[TUHS] System Economics (was is Linux "officially branded UNIX")
tfb at tfeb.org
tfb at tfeb.org
Wed Mar 15 02:20:39 AEST 2017
On 14 Mar 2017, at 14:43, Clem Cole <clemc at ccc.com> wrote:
> I'm curious for the Banks, in your experience - which were the UNIX vendors that were pushing 9-figure UNIX boxes. I'll guess, IBM was one of them. Maybe NCR. What HP, Sun, DEC in that bundle?
I didn't mean 9-figure sums on single machines: I meant that much for an estate. Typically companies would have machines from more than one vendor: where I was we had IBM, HP, Sun in the Unix estate at least. Then based on a fully-stuffed high-end machine costing ~$1M (which is about right), you need 100 to be 9 figures. Where I was we had 25 top-end machines from the vendor I knew best I think, and probably as many again from each the two others, as well as a bunch (low thousands I think) of lesser machines.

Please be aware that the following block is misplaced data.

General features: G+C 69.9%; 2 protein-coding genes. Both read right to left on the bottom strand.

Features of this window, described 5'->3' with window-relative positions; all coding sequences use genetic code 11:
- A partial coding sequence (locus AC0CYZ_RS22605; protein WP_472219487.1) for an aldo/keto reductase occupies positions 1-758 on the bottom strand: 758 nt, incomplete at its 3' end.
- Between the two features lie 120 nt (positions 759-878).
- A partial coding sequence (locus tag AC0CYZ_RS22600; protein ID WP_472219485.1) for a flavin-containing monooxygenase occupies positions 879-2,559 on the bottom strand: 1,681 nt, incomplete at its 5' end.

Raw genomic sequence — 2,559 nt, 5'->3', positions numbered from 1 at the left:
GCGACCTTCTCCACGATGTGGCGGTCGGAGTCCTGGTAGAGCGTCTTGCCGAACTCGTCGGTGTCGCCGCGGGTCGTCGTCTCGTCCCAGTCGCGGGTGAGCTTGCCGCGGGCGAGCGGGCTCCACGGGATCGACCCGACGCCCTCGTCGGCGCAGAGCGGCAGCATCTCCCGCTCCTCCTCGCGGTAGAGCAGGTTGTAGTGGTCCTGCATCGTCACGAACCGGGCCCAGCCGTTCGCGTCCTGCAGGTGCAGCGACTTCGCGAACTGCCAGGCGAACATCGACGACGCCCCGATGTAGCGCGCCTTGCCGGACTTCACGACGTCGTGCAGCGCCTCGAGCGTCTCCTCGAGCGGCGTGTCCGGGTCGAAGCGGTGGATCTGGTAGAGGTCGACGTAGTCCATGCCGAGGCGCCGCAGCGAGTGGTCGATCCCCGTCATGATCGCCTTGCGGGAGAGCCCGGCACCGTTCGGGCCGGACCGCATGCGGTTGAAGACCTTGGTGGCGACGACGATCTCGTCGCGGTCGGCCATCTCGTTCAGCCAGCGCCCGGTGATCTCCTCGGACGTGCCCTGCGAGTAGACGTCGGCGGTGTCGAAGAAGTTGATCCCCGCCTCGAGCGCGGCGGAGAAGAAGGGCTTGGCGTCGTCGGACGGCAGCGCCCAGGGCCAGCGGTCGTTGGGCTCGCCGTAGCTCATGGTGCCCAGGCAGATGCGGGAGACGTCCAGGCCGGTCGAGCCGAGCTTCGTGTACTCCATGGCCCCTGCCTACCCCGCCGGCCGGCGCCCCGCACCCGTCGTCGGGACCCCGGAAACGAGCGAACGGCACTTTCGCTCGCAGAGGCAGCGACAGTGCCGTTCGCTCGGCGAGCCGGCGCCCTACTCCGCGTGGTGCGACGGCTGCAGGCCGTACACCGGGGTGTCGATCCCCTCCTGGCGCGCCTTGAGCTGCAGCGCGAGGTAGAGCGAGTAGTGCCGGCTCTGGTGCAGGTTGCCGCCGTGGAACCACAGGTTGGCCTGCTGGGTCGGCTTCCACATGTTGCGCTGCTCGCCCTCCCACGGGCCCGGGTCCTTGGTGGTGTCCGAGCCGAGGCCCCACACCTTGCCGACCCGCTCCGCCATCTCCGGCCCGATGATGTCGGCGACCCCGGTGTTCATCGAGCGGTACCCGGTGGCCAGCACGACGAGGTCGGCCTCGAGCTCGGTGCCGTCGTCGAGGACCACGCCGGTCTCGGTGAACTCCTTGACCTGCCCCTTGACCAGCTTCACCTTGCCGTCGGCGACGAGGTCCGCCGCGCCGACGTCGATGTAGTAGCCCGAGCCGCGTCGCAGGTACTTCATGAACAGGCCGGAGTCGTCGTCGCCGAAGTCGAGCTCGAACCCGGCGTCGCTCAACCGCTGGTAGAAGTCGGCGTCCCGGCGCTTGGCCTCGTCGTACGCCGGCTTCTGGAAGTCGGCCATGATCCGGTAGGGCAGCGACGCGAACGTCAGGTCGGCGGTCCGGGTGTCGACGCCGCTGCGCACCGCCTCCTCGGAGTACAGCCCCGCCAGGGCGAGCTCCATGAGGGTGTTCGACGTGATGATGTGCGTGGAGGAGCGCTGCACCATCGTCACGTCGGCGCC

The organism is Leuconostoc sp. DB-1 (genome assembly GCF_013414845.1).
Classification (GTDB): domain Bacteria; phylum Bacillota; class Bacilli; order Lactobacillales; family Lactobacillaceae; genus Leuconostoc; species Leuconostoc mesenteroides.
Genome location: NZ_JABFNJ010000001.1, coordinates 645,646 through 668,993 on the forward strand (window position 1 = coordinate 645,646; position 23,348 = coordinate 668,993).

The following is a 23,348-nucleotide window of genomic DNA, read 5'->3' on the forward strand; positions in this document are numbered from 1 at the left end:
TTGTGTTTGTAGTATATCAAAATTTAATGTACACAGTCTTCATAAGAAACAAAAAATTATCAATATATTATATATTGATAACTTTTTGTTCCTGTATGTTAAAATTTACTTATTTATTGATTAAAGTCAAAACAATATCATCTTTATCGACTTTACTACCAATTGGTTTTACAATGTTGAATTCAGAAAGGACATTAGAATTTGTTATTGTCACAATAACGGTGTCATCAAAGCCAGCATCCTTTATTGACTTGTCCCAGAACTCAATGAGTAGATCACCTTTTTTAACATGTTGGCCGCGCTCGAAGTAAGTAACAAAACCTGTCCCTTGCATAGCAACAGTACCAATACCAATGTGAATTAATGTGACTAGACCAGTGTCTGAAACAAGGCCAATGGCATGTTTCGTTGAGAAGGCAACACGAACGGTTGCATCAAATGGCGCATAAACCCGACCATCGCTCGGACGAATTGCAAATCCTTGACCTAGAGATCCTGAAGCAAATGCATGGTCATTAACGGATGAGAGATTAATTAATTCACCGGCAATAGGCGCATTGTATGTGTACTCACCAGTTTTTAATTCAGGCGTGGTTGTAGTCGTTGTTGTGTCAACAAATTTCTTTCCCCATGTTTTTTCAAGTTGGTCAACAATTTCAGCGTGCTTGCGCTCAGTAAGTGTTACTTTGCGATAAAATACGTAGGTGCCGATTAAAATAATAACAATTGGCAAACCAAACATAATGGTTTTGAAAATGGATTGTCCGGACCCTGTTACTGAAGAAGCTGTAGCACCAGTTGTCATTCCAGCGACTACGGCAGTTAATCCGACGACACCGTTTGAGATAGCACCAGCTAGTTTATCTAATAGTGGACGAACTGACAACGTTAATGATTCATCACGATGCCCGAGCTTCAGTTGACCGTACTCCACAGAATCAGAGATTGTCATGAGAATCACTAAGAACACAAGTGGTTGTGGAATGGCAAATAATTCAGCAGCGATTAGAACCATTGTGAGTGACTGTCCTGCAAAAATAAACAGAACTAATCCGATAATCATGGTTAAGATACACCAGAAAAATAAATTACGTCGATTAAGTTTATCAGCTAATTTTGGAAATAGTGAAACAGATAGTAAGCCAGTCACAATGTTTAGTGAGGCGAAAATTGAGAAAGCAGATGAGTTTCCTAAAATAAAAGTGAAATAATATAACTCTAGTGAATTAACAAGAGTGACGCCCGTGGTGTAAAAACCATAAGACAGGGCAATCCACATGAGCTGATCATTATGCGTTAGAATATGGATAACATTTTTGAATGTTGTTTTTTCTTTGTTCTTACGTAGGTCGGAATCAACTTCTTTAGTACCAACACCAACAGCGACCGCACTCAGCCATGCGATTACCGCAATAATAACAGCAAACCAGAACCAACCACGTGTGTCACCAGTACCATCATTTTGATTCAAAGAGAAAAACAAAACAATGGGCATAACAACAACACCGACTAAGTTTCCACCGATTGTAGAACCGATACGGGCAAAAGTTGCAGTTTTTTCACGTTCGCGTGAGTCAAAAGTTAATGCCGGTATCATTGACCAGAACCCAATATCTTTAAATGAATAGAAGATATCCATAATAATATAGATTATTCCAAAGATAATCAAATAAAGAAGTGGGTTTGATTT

> I believe that the point you are making is that "white box" PC's running a UNIX-like system - aka Linux could comes pretty close to doing what the highly touted AIX, NCR et al were doing and were "good enough" to get the job done.
No, not really: what I'm saying is that the deployments of big expensive Unix systems were *not* blazingly successful (for reasons which may or may not have had to do with Unix, and which I believe mostly but not entirely did not in fact), and the people who sign off that kind of purchase then have the 'Unix bad' bit set, and so anything which is being pushed as *not* Unix smells like good to them.
There is no particular reason to think that what they are doing now will work any better, other than that I think it's obvious by now that the huge-gold-plated-machine idea doesn't work very well (with the possible exception of z series, which is not Unix of course), and much smaller silver-plated systems are just better and also offer stupidly more bang per buck. Also they have probably learned some lessons from the first iteration so less dumb mistakes will be made.
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